Confusion Is Next Part 4
July 11th, 2013 by
Confusion Is Next: A 4-part Look at Music SEO In A New Era Of The Music Industry
Part 4 – Same As It Ever Was?
There is much already written about how and why we use schema and microformats for SEO purposes, but most discussions of this practice tend to revolve primarily around address/contact information and compilation of online reviews. Schema, in essence, just more clearly isolates exactly what a search engine should extract from a site, page or – most importantly for this particular discussion – media item. Our own Doug Thomas offered a fascinating look at the basics of how schema can be used for many different purposes in a post last year. I want to make it clear that I can only speculate as to the actual direct contribution of schema to Internet radio. It feels pretty safe to assume that as this market becomes increasingly competitive, however, the more descriptive information there is associating an artist’s material with other more firmly established artists and genres across the internet, the more likely a musician is to reach a wider audience.
The important distinction to make is for microdata’s use in the presentation of music is in regard to the desired function of the information being processed. When listing a business address or embedding a video testimonial or compiling reviews for a company’s online ranking, the most important content that needs to be targeted for extraction from the formatting is basic information about the business, its location and its purported quality according to consumers. The goal is to get a search engine to pull a relatively simple assessment of an item or page of content that points as directly as possible to the business or source website. As we discussed in Part 2, this is not necessarily the focus for musical work.
As you can see, between the schema properties available for the CreativeWork classification and the MusicRecording classification, there is a great deal of information that can be provided to a search engine for any function. Obviously, the data provided through schema should include standard title, album and technical information. What I think could be of increasingly great importance to aspiring new artists, however, are the more relative and subjective microformatting properties available within the CreativeWork schema. A handy way to think about this is as a contemporary substitute for the “Recommended If You Like…” stickers that came on CD’s for radio and promotional performances back when CD’s were still actually real things people used.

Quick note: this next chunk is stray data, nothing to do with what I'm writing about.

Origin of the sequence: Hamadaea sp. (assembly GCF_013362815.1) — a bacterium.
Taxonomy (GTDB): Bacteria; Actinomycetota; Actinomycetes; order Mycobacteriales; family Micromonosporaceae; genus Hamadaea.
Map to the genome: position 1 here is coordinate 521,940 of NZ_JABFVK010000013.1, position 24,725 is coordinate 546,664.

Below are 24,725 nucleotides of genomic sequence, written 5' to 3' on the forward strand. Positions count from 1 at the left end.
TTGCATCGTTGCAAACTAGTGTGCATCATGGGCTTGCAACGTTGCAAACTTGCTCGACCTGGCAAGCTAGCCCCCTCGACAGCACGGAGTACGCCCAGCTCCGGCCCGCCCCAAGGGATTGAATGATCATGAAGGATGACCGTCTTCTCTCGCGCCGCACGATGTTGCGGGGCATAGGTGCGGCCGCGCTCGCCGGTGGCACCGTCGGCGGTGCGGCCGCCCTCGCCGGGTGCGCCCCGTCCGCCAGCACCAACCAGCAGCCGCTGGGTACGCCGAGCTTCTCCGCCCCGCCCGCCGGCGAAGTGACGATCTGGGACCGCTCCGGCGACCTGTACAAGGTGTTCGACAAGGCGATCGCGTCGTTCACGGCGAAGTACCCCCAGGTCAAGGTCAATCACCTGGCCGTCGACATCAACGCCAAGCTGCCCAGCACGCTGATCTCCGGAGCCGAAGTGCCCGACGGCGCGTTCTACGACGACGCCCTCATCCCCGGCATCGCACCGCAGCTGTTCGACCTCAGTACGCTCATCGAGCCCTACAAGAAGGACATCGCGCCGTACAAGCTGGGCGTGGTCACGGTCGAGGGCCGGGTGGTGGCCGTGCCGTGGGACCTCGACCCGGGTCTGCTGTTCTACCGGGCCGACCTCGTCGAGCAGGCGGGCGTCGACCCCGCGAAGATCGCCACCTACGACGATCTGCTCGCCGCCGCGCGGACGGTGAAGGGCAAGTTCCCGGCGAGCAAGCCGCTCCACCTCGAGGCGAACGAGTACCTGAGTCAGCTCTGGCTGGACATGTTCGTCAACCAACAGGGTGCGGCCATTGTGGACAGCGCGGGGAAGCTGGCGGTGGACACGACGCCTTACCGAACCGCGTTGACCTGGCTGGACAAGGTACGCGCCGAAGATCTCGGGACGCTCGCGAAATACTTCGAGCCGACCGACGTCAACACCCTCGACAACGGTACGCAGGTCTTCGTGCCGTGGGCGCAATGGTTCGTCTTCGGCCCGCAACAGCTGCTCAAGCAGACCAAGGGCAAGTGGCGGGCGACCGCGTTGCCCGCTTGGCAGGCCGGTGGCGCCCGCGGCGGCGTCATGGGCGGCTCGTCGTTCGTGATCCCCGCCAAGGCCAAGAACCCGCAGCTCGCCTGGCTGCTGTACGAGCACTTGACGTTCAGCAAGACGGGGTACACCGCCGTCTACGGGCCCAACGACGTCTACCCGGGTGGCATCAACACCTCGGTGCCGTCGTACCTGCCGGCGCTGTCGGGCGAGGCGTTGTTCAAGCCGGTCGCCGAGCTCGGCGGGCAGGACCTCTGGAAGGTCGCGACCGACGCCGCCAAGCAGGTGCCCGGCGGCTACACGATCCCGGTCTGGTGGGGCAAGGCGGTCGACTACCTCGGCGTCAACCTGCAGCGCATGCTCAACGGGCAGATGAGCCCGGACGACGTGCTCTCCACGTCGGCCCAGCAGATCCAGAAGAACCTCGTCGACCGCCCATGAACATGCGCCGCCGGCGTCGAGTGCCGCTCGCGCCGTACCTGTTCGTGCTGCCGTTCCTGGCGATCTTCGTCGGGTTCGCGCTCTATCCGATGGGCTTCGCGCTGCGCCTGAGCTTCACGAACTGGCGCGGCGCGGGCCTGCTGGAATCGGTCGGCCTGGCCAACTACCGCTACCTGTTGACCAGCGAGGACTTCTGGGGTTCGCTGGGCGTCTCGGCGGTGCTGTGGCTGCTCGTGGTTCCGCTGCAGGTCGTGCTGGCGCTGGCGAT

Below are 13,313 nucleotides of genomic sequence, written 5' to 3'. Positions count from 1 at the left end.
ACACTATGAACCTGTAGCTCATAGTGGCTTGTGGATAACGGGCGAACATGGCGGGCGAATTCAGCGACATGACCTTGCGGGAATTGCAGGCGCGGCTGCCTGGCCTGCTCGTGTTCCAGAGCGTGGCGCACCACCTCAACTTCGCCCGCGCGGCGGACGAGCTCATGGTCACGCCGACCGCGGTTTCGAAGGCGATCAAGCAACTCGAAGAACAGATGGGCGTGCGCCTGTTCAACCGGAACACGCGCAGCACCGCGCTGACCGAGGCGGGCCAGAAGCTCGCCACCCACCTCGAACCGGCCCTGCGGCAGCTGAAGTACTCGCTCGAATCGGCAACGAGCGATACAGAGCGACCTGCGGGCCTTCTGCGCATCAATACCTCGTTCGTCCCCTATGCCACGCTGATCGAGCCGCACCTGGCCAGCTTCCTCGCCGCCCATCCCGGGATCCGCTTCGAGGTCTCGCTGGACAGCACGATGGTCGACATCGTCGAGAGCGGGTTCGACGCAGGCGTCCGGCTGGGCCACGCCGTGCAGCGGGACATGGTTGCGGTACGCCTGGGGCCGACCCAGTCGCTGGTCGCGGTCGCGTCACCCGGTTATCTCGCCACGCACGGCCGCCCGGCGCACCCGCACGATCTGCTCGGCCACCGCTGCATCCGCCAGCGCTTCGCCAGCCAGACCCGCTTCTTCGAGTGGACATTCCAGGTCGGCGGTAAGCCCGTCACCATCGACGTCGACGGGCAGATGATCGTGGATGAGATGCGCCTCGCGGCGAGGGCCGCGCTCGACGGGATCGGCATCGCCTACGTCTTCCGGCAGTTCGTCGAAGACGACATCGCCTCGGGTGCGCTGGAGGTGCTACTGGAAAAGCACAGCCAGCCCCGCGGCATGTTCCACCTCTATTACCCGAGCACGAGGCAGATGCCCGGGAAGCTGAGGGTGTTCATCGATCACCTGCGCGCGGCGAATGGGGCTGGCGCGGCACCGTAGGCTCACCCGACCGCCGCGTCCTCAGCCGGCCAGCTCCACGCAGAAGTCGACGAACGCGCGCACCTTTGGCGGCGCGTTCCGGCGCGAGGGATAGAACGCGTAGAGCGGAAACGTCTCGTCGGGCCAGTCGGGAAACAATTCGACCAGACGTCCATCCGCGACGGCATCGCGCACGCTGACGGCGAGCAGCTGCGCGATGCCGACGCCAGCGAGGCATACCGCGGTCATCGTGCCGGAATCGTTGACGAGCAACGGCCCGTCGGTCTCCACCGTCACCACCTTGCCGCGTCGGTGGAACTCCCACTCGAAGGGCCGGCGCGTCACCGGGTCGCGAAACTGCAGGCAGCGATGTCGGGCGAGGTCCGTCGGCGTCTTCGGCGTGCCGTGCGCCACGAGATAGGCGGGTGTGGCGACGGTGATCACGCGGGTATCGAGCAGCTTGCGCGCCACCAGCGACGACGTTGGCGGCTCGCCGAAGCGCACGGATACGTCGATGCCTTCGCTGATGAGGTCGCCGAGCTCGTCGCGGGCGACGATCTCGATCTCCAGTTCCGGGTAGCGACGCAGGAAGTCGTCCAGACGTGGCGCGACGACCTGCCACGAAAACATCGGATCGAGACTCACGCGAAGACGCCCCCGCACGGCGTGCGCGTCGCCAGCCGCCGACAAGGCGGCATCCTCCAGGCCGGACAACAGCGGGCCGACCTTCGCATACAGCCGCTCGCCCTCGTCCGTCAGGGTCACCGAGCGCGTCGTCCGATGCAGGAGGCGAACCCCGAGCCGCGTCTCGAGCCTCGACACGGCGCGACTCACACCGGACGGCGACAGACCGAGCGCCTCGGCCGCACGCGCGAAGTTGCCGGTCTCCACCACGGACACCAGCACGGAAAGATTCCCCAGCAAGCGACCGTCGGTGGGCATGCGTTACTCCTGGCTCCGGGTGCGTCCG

“Genre” is obviously a key component that should probably be used with as much specificity as possible without descending into comically pompous territory. “Pop” is probably not specific enough to help anyone, but some exceedingly overwrought and ultimately marginalizing mega-description like “Neo Nerdcore Post-Synth-Wave” wouldn’t really tell anyone anything either (unless that’s an actual thing, in which case, sorry. I’m getting old).
More intriguing, though, are CreativeWork schema parameters like “audience,” “discussionURL,” “isBasedOnURL,” “reviews” or “typicalAgeRange.” These all seem to provide great opportunities to associate a band or musician’s work with something a listener might actively search for, either on a standard search engine or on an internet radio provider. Again, I can provide no certain evidence that any of this will lead to any direct boost in profile on any music-centric site at this moment. I can say, however, that using schema is a really simple and effective way for descriptive information about a work or its creator(s) to be transmitted and received. Simple and effective is generally considered good for business, so it shouldn’t seem outlandish for schema or some similar style of microdata-driven assessment of material to be used in the development of new music dispersal services.
Furthermore, if there’s one thing we DO know, it’s that schema is utilized very effectively already within standard organic search results. If Daisy is indeed about to usher in a new era of Internet radio that incorporates a more hands-on human element, then organic search results may suddenly become much more important for artists than they had been to this point. In short, forming clearer connections and associations for musical material through the inclusion of a few simple schema properties whenever a media item is linked or embedded by an artist just seems like a solid practice all around for artists (as well as marketers) looking for rewarding careers.
Click here for Part 3
[…] What really intrigues me about all of this, though, is the idea of using SEO techniques to somehow link a band’s online “associations” in such a way that it might be reflected by Daisy or Spotify playlists. No matter how many hordes of ex-college radio DJs Trent Reznor and Dr. Dre are going to hire to add the supposed human element to Daisy, there is still going to be a lot left up to automated algorithms. What this means is…oh, hello there, schema, I didn’t even see you standing over there. Perhaps we should sit down and chat a minute in Part 4. […]